If these are true, then I would take it to mean that fellowship with God is simply letting His spirit of truth saturate your heart with the knowledge/meaning that follows from knowing that Christ has died for you. If Christ has died for us- then our confidence comes not from things, pride, relationships, or hope in similar things, but from knowing that He who created the Universe has a love for us which is unfathomable. Who cares what other people think? Who cares what I have on earth? If I have this knowledge-- that Christ has given Himself for me- and that he has broken the power of sin in me, I can place my heart's identity and confidence in this, in the truth that there is an objective will that I conform to- the will of the one who died for me- that matters more than my own flimsy desires. When the foundation of my confidence- my identity in Christ- has been laid, my heart overflows with thankfulness. But on top of this, when I know that the trivial things I desire- that other people think good of me, that I have many things- don't matter, I am given the ability to cast them off and be freed in solely worshipping Christ in doing his will.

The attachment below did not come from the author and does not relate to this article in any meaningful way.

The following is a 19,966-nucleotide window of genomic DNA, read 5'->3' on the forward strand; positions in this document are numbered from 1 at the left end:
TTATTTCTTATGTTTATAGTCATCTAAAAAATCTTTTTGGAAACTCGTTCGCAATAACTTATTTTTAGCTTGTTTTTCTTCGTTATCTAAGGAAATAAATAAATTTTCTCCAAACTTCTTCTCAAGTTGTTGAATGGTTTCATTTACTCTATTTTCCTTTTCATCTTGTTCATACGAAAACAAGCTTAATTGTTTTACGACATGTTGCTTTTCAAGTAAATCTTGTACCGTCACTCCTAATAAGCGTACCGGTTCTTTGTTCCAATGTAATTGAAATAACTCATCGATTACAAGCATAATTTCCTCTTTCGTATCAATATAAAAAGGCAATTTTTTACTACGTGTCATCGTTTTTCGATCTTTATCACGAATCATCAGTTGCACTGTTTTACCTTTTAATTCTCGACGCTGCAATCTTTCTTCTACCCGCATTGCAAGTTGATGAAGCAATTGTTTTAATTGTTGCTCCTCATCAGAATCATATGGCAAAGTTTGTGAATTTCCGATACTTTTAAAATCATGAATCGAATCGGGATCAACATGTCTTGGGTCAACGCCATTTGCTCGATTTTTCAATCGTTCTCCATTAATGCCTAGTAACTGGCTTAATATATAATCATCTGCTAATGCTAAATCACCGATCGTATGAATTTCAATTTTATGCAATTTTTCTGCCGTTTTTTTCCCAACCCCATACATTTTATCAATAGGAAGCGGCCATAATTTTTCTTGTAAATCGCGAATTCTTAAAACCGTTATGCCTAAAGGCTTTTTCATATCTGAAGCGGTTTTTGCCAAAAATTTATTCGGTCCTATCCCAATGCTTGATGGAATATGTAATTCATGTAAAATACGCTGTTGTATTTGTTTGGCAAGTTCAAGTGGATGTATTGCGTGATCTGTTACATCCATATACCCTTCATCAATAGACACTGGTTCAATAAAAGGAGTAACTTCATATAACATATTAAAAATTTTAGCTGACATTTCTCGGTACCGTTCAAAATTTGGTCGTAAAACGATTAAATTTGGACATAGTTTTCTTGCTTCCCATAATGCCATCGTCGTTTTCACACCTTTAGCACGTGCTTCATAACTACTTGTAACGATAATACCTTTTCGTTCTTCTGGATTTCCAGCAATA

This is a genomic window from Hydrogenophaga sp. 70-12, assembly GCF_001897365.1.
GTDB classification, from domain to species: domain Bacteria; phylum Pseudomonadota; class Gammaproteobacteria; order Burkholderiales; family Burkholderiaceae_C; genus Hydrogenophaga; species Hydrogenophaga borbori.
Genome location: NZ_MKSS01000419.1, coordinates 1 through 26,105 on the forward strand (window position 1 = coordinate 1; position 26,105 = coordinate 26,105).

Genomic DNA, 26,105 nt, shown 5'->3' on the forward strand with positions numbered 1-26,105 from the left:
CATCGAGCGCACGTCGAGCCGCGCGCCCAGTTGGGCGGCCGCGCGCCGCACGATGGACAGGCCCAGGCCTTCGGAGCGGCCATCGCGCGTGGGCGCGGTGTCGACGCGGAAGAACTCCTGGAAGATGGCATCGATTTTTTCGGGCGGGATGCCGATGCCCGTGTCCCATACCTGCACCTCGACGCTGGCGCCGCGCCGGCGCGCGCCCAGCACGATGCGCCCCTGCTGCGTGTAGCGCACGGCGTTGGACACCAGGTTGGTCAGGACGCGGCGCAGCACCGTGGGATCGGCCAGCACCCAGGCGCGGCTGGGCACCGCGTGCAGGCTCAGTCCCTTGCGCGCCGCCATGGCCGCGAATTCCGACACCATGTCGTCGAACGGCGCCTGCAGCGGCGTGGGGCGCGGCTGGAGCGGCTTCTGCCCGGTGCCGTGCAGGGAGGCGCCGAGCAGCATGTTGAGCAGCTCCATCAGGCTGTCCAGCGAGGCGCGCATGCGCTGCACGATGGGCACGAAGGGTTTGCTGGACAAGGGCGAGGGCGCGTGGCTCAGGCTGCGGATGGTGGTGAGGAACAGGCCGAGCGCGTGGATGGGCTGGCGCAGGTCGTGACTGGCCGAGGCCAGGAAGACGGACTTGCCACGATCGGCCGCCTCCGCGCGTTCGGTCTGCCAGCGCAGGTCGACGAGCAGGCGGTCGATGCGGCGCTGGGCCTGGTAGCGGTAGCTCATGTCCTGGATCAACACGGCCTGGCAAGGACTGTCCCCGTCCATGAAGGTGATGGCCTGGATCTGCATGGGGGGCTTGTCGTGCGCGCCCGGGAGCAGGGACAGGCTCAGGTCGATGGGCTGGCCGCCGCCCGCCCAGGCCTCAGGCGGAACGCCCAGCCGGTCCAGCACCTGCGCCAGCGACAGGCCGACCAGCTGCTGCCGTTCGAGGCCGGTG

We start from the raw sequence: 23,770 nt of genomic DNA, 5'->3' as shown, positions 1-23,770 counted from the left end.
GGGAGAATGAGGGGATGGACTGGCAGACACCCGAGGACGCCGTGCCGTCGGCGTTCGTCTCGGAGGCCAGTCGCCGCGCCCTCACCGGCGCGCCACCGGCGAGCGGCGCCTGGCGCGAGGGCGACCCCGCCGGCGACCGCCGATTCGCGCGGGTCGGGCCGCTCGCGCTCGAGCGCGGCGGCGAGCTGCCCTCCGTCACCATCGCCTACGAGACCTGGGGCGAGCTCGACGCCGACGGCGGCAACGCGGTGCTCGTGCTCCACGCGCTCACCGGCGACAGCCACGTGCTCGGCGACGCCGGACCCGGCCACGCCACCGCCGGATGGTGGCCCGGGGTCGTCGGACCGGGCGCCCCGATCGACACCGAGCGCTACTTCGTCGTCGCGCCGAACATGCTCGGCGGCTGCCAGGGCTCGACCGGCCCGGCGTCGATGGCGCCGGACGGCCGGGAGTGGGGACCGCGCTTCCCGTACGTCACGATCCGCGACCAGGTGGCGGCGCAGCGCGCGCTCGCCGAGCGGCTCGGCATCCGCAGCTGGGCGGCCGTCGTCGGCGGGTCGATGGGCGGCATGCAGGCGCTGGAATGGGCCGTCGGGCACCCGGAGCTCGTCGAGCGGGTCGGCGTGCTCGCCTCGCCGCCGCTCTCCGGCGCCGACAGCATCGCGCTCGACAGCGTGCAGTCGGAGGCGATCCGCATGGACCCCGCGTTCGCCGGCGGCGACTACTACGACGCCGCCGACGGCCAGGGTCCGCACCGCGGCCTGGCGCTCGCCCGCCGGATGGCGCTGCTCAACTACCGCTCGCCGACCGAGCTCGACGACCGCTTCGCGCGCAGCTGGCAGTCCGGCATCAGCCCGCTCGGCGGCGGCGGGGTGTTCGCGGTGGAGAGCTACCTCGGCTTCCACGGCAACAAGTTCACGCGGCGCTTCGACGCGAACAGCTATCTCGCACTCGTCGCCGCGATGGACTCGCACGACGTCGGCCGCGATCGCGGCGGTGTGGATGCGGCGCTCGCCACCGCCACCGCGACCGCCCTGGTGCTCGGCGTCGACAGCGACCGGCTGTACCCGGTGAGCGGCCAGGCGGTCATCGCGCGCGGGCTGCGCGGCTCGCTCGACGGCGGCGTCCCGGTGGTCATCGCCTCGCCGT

It's a miracle.

Podcast Feed

Somehow I figured out how to make a podcast feed and run it through Itunes, so I made a podcast! This podcast will not consist of things I have recorded (I may record a few things, but not all of them), but rather it will be an rss feed of just great audio files I find on the internet. If I don't like them and don't think they're that great, I'll take them off- but it is available through itunes if you click this link: itpc://

The link to the xml web page of the site is here: RSS

I hope you enjoy it! It doesn't have a huge amount of files on it now, but I'll be adding a few every day. The file types will be great sermons and great apologetics lectures/podcasts I find.